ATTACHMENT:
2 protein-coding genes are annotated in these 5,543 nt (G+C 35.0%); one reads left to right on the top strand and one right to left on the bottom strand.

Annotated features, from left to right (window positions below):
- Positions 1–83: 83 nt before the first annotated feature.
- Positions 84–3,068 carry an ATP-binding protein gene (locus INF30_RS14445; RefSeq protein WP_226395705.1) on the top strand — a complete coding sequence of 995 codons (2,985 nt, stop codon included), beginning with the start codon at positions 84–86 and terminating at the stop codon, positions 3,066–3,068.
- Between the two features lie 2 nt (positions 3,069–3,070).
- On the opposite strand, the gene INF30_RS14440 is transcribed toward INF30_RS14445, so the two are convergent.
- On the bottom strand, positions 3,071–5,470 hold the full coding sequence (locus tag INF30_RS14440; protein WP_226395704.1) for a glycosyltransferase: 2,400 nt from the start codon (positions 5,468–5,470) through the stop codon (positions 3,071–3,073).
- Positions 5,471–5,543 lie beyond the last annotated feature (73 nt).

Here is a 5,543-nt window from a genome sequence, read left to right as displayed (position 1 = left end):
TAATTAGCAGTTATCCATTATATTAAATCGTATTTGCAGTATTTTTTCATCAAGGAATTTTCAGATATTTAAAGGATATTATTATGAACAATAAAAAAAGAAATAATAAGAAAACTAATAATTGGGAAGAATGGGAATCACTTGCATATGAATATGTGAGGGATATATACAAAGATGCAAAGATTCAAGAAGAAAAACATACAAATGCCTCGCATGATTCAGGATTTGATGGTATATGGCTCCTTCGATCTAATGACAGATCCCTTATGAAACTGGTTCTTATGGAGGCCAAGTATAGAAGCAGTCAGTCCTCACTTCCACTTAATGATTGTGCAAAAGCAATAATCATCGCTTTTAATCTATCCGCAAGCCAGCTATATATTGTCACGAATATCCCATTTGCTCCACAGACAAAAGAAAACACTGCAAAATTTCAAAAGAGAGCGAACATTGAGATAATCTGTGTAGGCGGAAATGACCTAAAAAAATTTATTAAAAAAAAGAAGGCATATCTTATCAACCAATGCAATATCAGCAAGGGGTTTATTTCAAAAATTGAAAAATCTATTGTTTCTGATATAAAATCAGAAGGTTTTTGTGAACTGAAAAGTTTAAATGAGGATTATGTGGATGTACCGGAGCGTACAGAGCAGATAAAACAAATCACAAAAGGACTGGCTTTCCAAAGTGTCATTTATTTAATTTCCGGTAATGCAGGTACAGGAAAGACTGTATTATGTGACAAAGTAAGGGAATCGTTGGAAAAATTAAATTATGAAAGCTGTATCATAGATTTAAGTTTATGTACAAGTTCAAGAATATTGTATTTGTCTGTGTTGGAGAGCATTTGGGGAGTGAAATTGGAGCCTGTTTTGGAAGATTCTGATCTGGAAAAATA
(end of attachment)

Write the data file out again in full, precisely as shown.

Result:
2 protein-coding genes are annotated in these 5,543 nt (G+C 35.0%); one reads left to right on the top strand and one right to left on the bottom strand.

Annotated features, from left to right (window positions below):
- Positions 1–83: 83 nt before the first annotated feature.
- Positions 84–3,068 carry an ATP-binding protein gene (locus INF30_RS14445; RefSeq protein WP_226395705.1) on the top strand — a complete coding sequence of 995 codons (2,985 nt, stop codon included), beginning with the start codon at positions 84–86 and terminating at the stop codon, positions 3,066–3,068.
- Between the two features lie 2 nt (positions 3,069–3,070).
- On the opposite strand, the gene INF30_RS14440 is transcribed toward INF30_RS14445, so the two are convergent.
- On the bottom strand, positions 3,071–5,470 hold the full coding sequence (locus tag INF30_RS14440; protein WP_226395704.1) for a glycosyltransferase: 2,400 nt from the start codon (positions 5,468–5,470) through the stop codon (positions 3,071–3,073).
- Positions 5,471–5,543 lie beyond the last annotated feature (73 nt).

Here is a 5,543-nt window from a genome sequence, read left to right as displayed (position 1 = left end):
TAATTAGCAGTTATCCATTATATTAAATCGTATTTGCAGTATTTTTTCATCAAGGAATTTTCAGATATTTAAAGGATATTATTATGAACAATAAAAAAAGAAATAATAAGAAAACTAATAATTGGGAAGAATGGGAATCACTTGCATATGAATATGTGAGGGATATATACAAAGATGCAAAGATTCAAGAAGAAAAACATACAAATGCCTCGCATGATTCAGGATTTGATGGTATATGGCTCCTTCGATCTAATGACAGATCCCTTATGAAACTGGTTCTTATGGAGGCCAAGTATAGAAGCAGTCAGTCCTCACTTCCACTTAATGATTGTGCAAAAGCAATAATCATCGCTTTTAATCTATCCGCAAGCCAGCTATATATTGTCACGAATATCCCATTTGCTCCACAGACAAAAGAAAACACTGCAAAATTTCAAAAGAGAGCGAACATTGAGATAATCTGTGTAGGCGGAAATGACCTAAAAAAATTTATTAAAAAAAAGAAGGCATATCTTATCAACCAATGCAATATCAGCAAGGGGTTTATTTCAAAAATTGAAAAATCTATTGTTTCTGATATAAAATCAGAAGGTTTTTGTGAACTGAAAAGTTTAAATGAGGATTATGTGGATGTACCGGAGCGTACAGAGCAGATAAAACAAATCACAAAAGGACTGGCTTTCCAAAGTGTCATTTATTTAATTTCCGGTAATGCAGGTACAGGAAAGACTGTATTATGTGACAAAGTAAGGGAATCGTTGGAAAAATTAAATTATGAAAGCTGTATCATAGATTTAAGTTTATGTACAAGTTCAAGAATATTGTATTTGTCTGTGTTGGAGAGCATTTGGGGAGTGAAATTGGAGCCTGTTTTGGAAGATTCTGATCTGGAAAAATA